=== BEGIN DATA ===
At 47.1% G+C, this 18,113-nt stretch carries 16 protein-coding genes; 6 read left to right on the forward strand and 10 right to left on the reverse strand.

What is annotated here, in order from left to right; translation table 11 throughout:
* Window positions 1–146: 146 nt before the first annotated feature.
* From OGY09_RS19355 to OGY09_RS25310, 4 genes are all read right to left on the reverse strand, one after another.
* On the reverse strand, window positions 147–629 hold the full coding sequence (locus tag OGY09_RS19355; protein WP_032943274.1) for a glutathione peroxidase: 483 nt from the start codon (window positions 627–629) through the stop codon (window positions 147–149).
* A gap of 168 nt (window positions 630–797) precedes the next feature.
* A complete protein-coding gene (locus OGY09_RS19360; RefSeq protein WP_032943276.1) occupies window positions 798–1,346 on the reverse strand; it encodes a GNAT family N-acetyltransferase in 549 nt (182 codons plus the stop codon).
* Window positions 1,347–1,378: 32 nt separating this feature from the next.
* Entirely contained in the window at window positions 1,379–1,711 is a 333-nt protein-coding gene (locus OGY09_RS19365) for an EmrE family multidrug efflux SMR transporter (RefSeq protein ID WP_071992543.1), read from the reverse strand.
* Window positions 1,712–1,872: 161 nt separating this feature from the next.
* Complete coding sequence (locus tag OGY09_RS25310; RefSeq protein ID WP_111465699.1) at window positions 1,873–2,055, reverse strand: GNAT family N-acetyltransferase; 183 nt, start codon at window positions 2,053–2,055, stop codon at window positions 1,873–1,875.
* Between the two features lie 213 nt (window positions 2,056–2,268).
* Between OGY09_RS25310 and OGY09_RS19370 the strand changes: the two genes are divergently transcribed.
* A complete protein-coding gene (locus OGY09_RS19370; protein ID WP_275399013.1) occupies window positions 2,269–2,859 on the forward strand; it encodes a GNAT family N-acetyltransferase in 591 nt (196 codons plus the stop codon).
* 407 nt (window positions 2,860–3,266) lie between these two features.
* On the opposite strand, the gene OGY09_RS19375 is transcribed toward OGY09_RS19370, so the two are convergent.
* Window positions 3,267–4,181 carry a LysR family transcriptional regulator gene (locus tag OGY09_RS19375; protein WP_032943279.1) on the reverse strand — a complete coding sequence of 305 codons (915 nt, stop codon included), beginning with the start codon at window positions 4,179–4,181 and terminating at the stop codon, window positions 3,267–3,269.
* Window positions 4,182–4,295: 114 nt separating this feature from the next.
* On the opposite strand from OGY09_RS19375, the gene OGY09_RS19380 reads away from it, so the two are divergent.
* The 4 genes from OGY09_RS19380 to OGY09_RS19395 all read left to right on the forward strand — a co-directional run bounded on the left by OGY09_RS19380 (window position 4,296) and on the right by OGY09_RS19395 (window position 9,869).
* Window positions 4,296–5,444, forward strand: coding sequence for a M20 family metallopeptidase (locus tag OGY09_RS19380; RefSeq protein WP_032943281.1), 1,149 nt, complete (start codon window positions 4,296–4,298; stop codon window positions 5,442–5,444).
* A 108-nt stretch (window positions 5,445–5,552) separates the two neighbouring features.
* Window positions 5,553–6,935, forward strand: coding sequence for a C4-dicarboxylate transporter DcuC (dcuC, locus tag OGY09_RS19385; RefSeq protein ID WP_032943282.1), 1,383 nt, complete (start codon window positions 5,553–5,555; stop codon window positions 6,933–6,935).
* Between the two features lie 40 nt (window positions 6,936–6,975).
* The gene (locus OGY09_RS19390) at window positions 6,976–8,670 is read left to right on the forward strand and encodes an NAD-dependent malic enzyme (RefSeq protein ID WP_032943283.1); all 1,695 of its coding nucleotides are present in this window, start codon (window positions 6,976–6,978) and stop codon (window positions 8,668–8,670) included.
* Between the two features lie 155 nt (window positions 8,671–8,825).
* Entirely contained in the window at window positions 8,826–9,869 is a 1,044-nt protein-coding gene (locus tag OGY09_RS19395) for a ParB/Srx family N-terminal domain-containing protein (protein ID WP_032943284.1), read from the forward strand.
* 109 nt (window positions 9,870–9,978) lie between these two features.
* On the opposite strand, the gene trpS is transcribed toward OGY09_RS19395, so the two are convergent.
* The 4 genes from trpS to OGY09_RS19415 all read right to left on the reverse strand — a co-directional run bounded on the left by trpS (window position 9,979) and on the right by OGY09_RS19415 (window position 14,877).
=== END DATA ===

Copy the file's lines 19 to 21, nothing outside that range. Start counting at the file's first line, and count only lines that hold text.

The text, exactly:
* On the opposite strand from OGY09_RS19375, the gene OGY09_RS19380 reads away from it, so the two are divergent.
* The 4 genes from OGY09_RS19380 to OGY09_RS19395 all read left to right on the forward strand — a co-directional run bounded on the left by OGY09_RS19380 (window position 4,296) and on the right by OGY09_RS19395 (window position 9,869).
* Window positions 4,296–5,444, forward strand: coding sequence for a M20 family metallopeptidase (locus tag OGY09_RS19380; RefSeq protein WP_032943281.1), 1,149 nt, complete (start codon window positions 4,296–4,298; stop codon window positions 5,442–5,444).